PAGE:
President Xi Jinping has called for China to achieve “common prosperity”, seeking to narrow a yawning wealth gap that threatens the country’s economic ascent and the legitimacy of Communist Party rule.
“Common prosperity” as an idea is not new in China, but a sharp escalation in official rhetoric and a crackdown on excesses in industries including technology and private tuition has rattled investors in the world’s second-largest economy.
Xi, poised to begin a third term in 2022, is turning towards inequality after concluding a campaign to eliminate absolute poverty, pledging to make “solid progress” towards common prosperity by 2035 and “basically achieve” the goal by 2050.
COMMON PROSPERITY INSIGHTS: Explainer: How ‘Common Prosperity’ is Changing China
What Does ‘Common Prosperity’ Mean?
“Common prosperity” was first mentioned in the 1950s by Mao Zedong, founding leader of what was then an impoverished country, and repeated in the 1980s by Deng Xiaoping, who modernised an economy devastated by the Cultural Revolution.
Deng said that allowing some people and regions to get rich first would speed up economic growth and help achieve the ultimate goal of common prosperity.
China became an economic powerhouse under a hybrid policy of “socialism with Chinese characteristics”, but it also deepened inequality, especially between urban and rural areas, a divide that threatens social stability.
The push for common prosperity has encompassed policies ranging from curbing tax evasion and limits on the hours that tech sector employees can work, to bans on for-profit tutoring in core school subjects and strict limits on the time minors can spend playing video games.
This year, Xi has signalled a heightened commitment to delivering common prosperity, emphasising it is not just an economic objective but core to the party’s governing foundation.
Officials say that common prosperity is not egalitarianism.
A senior party official said last month that “common prosperity” does not mean “killing the rich to help the poor”.
A pilot programme in Zhejiang province, one of China’s wealthiest, is designed to narrow the income gap there by 2025.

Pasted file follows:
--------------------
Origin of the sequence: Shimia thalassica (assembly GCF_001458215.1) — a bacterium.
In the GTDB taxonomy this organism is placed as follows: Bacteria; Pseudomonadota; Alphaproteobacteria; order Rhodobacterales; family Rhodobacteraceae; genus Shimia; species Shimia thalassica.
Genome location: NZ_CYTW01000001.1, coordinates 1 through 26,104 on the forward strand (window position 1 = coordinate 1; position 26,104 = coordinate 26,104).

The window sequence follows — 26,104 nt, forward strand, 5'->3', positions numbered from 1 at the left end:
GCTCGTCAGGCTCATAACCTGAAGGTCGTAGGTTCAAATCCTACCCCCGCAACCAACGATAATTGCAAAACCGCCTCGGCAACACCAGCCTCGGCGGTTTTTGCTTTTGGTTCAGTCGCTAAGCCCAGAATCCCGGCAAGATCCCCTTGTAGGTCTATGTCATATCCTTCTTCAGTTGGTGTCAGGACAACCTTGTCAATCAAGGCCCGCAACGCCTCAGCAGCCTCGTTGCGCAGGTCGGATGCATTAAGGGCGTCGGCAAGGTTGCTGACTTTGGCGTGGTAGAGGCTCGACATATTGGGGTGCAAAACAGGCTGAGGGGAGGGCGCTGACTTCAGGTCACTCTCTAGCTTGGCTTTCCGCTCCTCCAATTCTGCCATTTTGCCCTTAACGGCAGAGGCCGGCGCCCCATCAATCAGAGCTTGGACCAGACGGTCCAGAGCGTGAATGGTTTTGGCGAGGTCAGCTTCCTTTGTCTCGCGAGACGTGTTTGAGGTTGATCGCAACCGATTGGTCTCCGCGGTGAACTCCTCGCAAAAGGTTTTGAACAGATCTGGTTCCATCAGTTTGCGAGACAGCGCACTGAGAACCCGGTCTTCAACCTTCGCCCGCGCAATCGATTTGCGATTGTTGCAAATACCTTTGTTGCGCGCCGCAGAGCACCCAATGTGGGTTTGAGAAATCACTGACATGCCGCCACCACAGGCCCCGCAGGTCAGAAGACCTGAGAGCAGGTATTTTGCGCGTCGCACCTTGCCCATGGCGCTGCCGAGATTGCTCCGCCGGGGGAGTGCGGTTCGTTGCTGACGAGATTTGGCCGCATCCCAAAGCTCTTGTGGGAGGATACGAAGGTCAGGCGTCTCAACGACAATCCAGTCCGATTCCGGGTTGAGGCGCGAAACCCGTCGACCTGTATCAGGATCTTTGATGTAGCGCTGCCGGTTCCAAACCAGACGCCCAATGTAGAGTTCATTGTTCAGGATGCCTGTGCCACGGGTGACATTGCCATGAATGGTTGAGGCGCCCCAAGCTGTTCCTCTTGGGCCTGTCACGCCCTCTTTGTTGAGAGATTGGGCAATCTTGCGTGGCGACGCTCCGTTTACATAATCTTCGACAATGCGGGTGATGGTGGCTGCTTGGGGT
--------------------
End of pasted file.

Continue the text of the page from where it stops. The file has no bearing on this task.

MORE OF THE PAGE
How Will It Be Achieved?
Chinese leaders have pledged to use taxation and other income redistribution levers to expand the proportion of middle-income citizens, boost incomes of the poor, “rationally adjust excessive incomes”, and ban illegal incomes.
Beijing has explicitly encouraged high-income firms and individuals to contribute more to society via the so-called “third distribution”, which refers to charity and donations.
Several tech industry heavyweights have announced major charitable donations and support for disaster relief efforts. Online gaming giant Tencent Holdings and e-commerce giant Alibaba Group have both said they will give 100 billion yuan ($15.47 billion) for common prosperity over the coming years.
Long-discussed reforms such as implementing property and inheritance taxes to tackle the wealth gap could gain new impetus, but policy insiders believe such changes are years off.
A property tax has been discussed for years and two pilots have been implemented in Shanghai and Chongqing since 2011, but little progress has been made.
Other measures would include improving public services and the social safety net.
What Will the Economic Impact Be?
Chinese leaders are likely to tread cautiously so as not to derail a private sector that has been a vital engine of growth and jobs, analysts said.
The common prosperity goal may speed China‘s economic rebalancing towards consumption-driven growth to reduce a reliance on exports and investment, but policies could prove damaging to growth driven by the private sector, analysts say.
Increasing incomes and improved public services, especially in rural areas, would be positive for consumption, and a better social safety net would lower precautionary savings.
The effort supports Xi’s “dual circulation” strategy for economic development, under which China aims to spur domestic demand, innovation and self-reliance, propelled by tensions with the United States.
• Reuters and Jim Pollard